Security Experts:

Control: The Scariest Thing about Securing Mobile Devices

Due to the Lack of Control over Mobile Clients, Users Will be Relied on More than Ever.

Huge was the outcry from antivirus vendors after Google's Open Source Program Manager, Chris DiBona, called them charlatans, chiding them and anyone involved to “feel ashamed of themselves", saying "No major cell phone has a 'virus' problem in the traditional sense that Windows and some Mac machines have seen. There have been some little things, but they haven't gotten very far due to the user sand-boxing models and the nature of the underlying kernels."

Kaspersky Lab immediately jumped to the defense, stating “Unlike on iOS and RIM, Android malware continues to grow at a rapid rate ...This exponential growth curve of malware for Android is extremely similar to that which we've seen for Windows malware, and while Android anti-malware products are still not a necessity like they are on PCs, users should strongly consider using them if they're concerned about the information they store on their devices and the security transactions they perform with it."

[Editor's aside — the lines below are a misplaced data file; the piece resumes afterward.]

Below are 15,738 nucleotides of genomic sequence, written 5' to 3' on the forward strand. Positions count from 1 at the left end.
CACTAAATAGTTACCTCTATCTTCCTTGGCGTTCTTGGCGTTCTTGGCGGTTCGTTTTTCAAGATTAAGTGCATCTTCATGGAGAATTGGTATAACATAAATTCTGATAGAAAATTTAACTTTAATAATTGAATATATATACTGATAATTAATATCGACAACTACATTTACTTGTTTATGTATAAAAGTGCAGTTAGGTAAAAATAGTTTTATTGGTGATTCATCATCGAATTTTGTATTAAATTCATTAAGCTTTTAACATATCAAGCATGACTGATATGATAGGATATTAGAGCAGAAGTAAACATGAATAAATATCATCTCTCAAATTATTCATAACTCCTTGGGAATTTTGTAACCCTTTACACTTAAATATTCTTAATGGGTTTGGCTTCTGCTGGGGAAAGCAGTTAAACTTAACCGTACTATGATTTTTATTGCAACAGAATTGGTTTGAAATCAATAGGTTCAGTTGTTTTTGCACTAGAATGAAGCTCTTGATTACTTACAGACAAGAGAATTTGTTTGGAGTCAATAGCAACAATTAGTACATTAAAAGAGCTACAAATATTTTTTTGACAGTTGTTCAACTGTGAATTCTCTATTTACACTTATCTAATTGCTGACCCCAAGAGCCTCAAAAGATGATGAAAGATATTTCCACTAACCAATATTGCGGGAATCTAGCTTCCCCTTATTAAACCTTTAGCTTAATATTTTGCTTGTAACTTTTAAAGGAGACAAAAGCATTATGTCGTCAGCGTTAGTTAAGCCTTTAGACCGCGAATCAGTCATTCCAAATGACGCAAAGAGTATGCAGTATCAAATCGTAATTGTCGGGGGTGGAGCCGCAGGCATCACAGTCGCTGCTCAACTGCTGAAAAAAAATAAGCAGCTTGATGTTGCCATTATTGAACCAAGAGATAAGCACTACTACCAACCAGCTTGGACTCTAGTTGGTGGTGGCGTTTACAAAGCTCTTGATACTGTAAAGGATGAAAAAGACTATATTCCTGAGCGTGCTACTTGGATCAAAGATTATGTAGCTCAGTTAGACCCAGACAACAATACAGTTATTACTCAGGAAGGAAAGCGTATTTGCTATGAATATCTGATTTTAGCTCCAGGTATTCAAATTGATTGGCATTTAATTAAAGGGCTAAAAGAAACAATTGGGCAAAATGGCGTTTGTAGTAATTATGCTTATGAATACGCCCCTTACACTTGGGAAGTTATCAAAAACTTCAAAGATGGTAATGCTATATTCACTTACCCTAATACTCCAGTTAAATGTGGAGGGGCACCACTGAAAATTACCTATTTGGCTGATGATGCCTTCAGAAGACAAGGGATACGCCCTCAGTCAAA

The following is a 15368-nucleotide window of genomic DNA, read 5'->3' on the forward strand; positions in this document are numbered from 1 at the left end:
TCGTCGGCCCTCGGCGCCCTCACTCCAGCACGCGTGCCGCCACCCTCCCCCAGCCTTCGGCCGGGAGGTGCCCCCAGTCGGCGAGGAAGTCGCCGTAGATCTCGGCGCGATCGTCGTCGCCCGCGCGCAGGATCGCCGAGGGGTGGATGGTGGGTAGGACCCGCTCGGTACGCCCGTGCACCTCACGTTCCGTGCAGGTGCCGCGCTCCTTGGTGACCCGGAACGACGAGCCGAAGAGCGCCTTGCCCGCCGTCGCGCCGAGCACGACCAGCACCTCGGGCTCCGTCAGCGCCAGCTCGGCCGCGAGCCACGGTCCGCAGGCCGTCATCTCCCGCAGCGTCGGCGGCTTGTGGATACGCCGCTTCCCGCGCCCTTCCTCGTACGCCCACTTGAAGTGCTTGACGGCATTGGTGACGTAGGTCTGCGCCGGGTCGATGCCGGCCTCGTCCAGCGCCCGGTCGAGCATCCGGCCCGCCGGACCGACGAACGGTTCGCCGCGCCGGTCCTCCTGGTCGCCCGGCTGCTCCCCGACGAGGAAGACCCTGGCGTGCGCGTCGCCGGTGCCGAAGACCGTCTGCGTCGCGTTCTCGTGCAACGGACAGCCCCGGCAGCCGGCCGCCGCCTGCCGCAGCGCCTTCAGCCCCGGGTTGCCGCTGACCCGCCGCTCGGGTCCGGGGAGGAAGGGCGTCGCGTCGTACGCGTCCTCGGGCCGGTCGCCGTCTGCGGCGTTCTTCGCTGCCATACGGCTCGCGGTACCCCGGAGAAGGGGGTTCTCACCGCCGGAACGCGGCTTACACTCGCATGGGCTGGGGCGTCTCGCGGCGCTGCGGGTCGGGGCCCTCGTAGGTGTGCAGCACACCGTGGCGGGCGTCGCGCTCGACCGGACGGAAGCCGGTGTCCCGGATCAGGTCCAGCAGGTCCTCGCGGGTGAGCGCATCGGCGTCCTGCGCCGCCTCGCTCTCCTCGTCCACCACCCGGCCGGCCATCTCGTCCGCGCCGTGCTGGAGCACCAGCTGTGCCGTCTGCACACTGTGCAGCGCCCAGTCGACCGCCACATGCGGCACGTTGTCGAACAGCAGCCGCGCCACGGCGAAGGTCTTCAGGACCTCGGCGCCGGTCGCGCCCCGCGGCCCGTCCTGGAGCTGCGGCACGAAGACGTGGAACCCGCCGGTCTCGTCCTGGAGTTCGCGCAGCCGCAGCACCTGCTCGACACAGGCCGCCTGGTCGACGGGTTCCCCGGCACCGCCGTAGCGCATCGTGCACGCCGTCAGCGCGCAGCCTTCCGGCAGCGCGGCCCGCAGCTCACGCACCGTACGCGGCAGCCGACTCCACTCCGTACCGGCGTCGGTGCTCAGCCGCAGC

Leaving aside the fact that Kaspersky Lab sells Mobile Antivirus Protection and the resulting conflict of interest, do they have a point? Or is DiBona on the mark?

There definitely seems to be three firm camps today regarding this question: The camp that believes that the next digital apocalypse will be ushered in by horsemen wielding android gadgets instead of scythes, the camp that believes that smart devices are just another device to integrate into the policy, and lastly the “What’s a smart phone?” camp.

I can’t really say much about the last camp aside from recommending they possibly consider moving from their cave, to somewhere nearer to 2011, but regarding the first two, I have a thought or two.